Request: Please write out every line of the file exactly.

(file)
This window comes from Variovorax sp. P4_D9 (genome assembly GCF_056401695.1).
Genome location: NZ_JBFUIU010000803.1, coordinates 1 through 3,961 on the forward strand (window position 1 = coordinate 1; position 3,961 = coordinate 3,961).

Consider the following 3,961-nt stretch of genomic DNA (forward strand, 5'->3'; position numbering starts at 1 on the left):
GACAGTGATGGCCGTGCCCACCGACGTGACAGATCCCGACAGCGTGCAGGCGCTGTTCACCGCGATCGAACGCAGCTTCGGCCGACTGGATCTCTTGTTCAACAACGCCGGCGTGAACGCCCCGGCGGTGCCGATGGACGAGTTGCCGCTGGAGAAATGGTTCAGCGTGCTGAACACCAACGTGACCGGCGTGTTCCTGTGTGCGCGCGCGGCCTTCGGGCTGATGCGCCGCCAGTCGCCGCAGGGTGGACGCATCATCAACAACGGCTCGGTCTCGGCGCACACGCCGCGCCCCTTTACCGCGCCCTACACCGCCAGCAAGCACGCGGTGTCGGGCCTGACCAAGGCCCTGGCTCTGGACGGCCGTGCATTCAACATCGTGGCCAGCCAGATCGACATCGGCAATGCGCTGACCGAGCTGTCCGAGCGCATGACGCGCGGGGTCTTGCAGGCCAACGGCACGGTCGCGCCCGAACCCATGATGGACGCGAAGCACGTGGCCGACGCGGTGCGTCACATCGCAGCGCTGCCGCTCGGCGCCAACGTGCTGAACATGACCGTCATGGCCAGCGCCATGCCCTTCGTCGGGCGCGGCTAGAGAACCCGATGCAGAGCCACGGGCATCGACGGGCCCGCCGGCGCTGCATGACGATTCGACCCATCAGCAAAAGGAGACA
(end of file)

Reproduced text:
This window comes from Variovorax sp. P4_D9 (genome assembly GCF_056401695.1).
Genome location: NZ_JBFUIU010000803.1, coordinates 1 through 3,961 on the forward strand (window position 1 = coordinate 1; position 3,961 = coordinate 3,961).

Consider the following 3,961-nt stretch of genomic DNA (forward strand, 5'->3'; position numbering starts at 1 on the left):
GACAGTGATGGCCGTGCCCACCGACGTGACAGATCCCGACAGCGTGCAGGCGCTGTTCACCGCGATCGAACGCAGCTTCGGCCGACTGGATCTCTTGTTCAACAACGCCGGCGTGAACGCCCCGGCGGTGCCGATGGACGAGTTGCCGCTGGAGAAATGGTTCAGCGTGCTGAACACCAACGTGACCGGCGTGTTCCTGTGTGCGCGCGCGGCCTTCGGGCTGATGCGCCGCCAGTCGCCGCAGGGTGGACGCATCATCAACAACGGCTCGGTCTCGGCGCACACGCCGCGCCCCTTTACCGCGCCCTACACCGCCAGCAAGCACGCGGTGTCGGGCCTGACCAAGGCCCTGGCTCTGGACGGCCGTGCATTCAACATCGTGGCCAGCCAGATCGACATCGGCAATGCGCTGACCGAGCTGTCCGAGCGCATGACGCGCGGGGTCTTGCAGGCCAACGGCACGGTCGCGCCCGAACCCATGATGGACGCGAAGCACGTGGCCGACGCGGTGCGTCACATCGCAGCGCTGCCGCTCGGCGCCAACGTGCTGAACATGACCGTCATGGCCAGCGCCATGCCCTTCGTCGGGCGCGGCTAGAGAACCCGATGCAGAGCCACGGGCATCGACGGGCCCGCCGGCGCTGCATGACGATTCGACCCATCAGCAAAAGGAGACA